Ignoring the law, it's unsafe. Given that you clearly aren't familiar enough with electrics to understand that for yourself, I recommend that you stick to using cables within their rated capacity and aim to comply with building standards in your area. Not necessarily because it would be necessary for your work to be legal (although that's a good reason) but because it means that you can know that what you're doing is safe.

#### JimboZA

#7
##### Feb 05, 2013, 05:37 am
For what it's worth, this Wikipedia article says it's good for .577 A per conductor and 125VDC. Seems there are 8 conductors per wire so that gives you under 5A per wire; your 7A is asking for trouble.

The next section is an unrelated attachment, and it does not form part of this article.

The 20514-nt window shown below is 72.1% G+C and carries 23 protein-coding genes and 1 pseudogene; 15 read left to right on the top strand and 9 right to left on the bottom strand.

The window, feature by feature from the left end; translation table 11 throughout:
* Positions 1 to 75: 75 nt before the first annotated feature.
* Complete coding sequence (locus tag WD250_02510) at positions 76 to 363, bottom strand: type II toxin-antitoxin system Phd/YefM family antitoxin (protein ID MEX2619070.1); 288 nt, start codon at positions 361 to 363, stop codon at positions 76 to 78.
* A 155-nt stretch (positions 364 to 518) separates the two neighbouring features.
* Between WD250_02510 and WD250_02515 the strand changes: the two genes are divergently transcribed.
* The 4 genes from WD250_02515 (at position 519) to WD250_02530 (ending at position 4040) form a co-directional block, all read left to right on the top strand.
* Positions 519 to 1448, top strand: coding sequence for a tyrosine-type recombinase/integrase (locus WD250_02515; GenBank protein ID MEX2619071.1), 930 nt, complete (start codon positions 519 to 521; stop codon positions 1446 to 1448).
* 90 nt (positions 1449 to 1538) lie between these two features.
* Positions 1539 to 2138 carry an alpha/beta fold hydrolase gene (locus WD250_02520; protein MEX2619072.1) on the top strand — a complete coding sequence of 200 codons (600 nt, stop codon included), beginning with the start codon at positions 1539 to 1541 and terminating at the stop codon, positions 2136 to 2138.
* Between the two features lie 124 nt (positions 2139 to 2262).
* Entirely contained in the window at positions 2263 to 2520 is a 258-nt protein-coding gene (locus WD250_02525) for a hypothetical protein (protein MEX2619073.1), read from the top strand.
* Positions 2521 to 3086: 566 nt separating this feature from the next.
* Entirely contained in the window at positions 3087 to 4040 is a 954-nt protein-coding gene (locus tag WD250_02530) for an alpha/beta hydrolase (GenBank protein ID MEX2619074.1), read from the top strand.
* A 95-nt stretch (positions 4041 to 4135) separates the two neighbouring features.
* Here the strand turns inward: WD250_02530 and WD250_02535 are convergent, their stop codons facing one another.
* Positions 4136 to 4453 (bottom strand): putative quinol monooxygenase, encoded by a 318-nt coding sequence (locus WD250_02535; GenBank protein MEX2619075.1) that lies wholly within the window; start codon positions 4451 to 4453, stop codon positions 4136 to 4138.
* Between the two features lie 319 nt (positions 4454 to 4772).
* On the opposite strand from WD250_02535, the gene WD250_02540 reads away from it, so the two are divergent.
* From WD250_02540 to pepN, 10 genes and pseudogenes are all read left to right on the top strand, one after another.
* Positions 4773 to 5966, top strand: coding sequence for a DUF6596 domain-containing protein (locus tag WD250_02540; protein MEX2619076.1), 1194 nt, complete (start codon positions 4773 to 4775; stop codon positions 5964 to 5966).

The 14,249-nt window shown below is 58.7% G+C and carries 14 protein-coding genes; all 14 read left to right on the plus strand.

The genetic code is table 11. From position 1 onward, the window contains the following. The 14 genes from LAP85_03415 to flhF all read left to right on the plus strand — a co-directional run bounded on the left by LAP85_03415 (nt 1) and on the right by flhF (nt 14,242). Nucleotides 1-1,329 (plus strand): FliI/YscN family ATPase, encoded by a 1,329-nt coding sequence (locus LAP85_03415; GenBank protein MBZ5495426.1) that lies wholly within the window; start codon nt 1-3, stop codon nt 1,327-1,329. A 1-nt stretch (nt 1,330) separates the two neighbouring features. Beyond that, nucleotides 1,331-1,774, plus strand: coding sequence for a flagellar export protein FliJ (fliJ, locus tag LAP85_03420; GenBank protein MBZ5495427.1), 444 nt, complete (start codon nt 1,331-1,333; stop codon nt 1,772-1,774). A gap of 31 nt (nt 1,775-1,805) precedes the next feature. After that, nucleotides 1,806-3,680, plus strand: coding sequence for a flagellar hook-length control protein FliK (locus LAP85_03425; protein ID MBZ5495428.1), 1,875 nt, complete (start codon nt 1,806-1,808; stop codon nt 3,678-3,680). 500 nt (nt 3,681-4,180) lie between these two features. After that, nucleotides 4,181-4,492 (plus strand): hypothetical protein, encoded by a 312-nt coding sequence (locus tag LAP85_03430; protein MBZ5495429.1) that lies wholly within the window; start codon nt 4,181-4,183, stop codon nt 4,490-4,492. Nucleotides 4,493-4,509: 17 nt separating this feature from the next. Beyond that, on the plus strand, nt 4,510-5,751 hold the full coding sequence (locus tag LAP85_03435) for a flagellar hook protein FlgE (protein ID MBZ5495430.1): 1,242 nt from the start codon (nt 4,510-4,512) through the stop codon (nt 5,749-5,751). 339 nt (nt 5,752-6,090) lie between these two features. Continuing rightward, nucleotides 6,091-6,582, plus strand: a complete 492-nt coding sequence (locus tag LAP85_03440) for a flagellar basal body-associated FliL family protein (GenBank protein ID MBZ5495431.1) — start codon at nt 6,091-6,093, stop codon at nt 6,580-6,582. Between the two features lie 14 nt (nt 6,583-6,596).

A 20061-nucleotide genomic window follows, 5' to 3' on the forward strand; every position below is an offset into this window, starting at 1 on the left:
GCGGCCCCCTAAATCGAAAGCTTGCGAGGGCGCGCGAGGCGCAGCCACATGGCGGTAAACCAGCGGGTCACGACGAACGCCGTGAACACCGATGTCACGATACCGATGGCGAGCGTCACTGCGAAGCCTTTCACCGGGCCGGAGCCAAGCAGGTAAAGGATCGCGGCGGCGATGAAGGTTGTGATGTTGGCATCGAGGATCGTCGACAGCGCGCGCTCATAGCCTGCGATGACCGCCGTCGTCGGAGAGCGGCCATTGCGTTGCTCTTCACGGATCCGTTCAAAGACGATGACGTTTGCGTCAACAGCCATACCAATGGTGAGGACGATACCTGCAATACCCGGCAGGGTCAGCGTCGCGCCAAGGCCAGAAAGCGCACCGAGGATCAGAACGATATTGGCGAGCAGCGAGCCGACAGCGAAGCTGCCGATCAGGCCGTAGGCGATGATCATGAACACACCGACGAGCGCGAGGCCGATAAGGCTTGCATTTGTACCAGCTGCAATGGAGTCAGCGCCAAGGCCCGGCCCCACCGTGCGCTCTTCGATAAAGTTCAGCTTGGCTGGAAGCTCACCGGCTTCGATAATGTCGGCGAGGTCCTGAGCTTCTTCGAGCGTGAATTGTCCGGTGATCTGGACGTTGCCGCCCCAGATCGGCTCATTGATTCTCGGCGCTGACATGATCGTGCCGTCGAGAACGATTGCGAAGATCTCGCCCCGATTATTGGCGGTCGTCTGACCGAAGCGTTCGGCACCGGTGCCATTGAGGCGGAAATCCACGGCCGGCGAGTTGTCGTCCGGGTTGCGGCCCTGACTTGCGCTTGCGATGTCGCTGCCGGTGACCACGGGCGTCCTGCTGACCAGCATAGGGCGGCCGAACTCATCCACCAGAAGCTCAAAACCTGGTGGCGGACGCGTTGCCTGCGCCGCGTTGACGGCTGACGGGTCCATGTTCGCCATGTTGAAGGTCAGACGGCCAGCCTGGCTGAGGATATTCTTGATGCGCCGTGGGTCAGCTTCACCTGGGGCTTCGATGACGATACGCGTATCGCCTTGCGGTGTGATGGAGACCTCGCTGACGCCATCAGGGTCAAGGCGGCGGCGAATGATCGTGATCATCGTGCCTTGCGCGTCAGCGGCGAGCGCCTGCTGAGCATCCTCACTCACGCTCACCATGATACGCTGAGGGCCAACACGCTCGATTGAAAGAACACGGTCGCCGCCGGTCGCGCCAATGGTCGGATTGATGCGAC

I'm not able to comment on the VDC vs VAC thing....

But I'll go with lefty (as usual  ) and others on this: don't mess with stuff like this when you don't understand it. It's not worth the risk.

Have to ask: why are you asking?- you have lots of surplus wire?

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#### wizdum

#8
##### Feb 05, 2013, 05:54 am
Why would you even want to do this? Cat5 isn't any cheaper or easier to use. If you're looking for a power over Ethernet solution for 12v, many already exist.

#### jwka

#9
##### Feb 05, 2013, 10:11 am
Without knowing what you exactly looking for, but have an idea (individual PoE) I would NOT do it in the way you asked.

IF you consider some sort of PoE for devices that are kind of "energy hungry", your first thought in principle is right: the higher the Voltage, the lower the current on wire, the lower the voltage loss on the cable (you will not see anything close to 12V at the end if you input 12V and having a 100ft cable).